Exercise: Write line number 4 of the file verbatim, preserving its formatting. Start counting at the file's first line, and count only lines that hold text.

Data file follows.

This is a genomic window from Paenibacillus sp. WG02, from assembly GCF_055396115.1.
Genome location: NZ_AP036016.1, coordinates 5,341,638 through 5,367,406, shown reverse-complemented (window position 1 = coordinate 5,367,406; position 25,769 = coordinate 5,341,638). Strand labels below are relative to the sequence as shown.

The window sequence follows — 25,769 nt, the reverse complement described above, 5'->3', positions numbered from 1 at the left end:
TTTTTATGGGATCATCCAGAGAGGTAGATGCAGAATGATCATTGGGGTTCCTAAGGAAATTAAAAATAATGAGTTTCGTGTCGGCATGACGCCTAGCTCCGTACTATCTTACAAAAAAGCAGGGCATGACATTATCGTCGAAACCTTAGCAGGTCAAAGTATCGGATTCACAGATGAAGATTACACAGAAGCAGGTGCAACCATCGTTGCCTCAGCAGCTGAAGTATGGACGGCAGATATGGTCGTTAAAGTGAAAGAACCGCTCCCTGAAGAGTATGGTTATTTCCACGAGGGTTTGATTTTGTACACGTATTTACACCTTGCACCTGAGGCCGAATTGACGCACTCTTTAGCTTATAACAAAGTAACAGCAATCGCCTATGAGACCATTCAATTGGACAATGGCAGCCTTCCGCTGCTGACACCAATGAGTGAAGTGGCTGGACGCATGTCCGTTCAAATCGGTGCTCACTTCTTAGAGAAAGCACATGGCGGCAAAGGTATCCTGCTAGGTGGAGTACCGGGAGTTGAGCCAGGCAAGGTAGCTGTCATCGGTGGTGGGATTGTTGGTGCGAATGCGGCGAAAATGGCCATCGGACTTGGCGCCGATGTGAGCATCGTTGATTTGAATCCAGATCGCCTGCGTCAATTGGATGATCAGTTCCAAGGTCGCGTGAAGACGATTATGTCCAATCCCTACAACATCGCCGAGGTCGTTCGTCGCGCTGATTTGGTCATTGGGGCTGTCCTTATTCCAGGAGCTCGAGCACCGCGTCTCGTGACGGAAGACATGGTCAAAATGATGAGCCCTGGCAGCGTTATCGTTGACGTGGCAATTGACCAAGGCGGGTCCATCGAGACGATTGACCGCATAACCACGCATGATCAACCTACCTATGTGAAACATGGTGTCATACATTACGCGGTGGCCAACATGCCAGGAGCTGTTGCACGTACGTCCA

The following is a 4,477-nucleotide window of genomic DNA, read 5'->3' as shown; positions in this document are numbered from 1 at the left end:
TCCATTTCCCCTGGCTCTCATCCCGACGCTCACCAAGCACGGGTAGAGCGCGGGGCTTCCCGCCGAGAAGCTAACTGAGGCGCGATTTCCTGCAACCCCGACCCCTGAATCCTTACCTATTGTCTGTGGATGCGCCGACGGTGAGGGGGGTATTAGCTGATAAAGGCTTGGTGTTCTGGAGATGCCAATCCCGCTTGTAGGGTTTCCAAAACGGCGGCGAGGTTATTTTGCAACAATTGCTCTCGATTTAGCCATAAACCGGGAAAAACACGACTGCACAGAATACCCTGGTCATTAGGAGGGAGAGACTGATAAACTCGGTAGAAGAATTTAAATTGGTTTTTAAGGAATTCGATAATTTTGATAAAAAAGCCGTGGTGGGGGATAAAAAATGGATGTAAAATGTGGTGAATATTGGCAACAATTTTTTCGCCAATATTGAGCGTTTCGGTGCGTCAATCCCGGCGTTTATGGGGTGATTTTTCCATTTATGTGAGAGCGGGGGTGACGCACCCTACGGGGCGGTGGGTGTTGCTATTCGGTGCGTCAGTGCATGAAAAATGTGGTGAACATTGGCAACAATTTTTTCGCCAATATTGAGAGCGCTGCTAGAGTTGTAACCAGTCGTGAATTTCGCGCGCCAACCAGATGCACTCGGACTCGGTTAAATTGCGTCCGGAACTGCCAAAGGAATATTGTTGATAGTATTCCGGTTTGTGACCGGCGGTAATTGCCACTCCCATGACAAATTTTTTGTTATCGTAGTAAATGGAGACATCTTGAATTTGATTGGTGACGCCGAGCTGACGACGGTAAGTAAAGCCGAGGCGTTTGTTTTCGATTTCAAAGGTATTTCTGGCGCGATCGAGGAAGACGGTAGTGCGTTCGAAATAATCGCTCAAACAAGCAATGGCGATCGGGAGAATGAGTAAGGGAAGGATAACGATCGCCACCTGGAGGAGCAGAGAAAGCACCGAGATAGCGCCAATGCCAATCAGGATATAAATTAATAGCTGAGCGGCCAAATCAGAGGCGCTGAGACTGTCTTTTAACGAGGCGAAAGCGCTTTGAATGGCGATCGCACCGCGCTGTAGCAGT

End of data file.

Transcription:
TTTTTATGGGATCATCCAGAGAGGTAGATGCAGAATGATCATTGGGGTTCCTAAGGAAATTAAAAATAATGAGTTTCGTGTCGGCATGACGCCTAGCTCCGTACTATCTTACAAAAAAGCAGGGCATGACATTATCGTCGAAACCTTAGCAGGTCAAAGTATCGGATTCACAGATGAAGATTACACAGAAGCAGGTGCAACCATCGTTGCCTCAGCAGCTGAAGTATGGACGGCAGATATGGTCGTTAAAGTGAAAGAACCGCTCCCTGAAGAGTATGGTTATTTCCACGAGGGTTTGATTTTGTACACGTATTTACACCTTGCACCTGAGGCCGAATTGACGCACTCTTTAGCTTATAACAAAGTAACAGCAATCGCCTATGAGACCATTCAATTGGACAATGGCAGCCTTCCGCTGCTGACACCAATGAGTGAAGTGGCTGGACGCATGTCCGTTCAAATCGGTGCTCACTTCTTAGAGAAAGCACATGGCGGCAAAGGTATCCTGCTAGGTGGAGTACCGGGAGTTGAGCCAGGCAAGGTAGCTGTCATCGGTGGTGGGATTGTTGGTGCGAATGCGGCGAAAATGGCCATCGGACTTGGCGCCGATGTGAGCATCGTTGATTTGAATCCAGATCGCCTGCGTCAATTGGATGATCAGTTCCAAGGTCGCGTGAAGACGATTATGTCCAATCCCTACAACATCGCCGAGGTCGTTCGTCGCGCTGATTTGGTCATTGGGGCTGTCCTTATTCCAGGAGCTCGAGCACCGCGTCTCGTGACGGAAGACATGGTCAAAATGATGAGCCCTGGCAGCGTTATCGTTGACGTGGCAATTGACCAAGGCGGGTCCATCGAGACGATTGACCGCATAACCACGCATGATCAACCTACCTATGTGAAACATGGTGTCATACATTACGCGGTGGCCAACATGCCAGGAGCTGTTGCACGTACGTCCA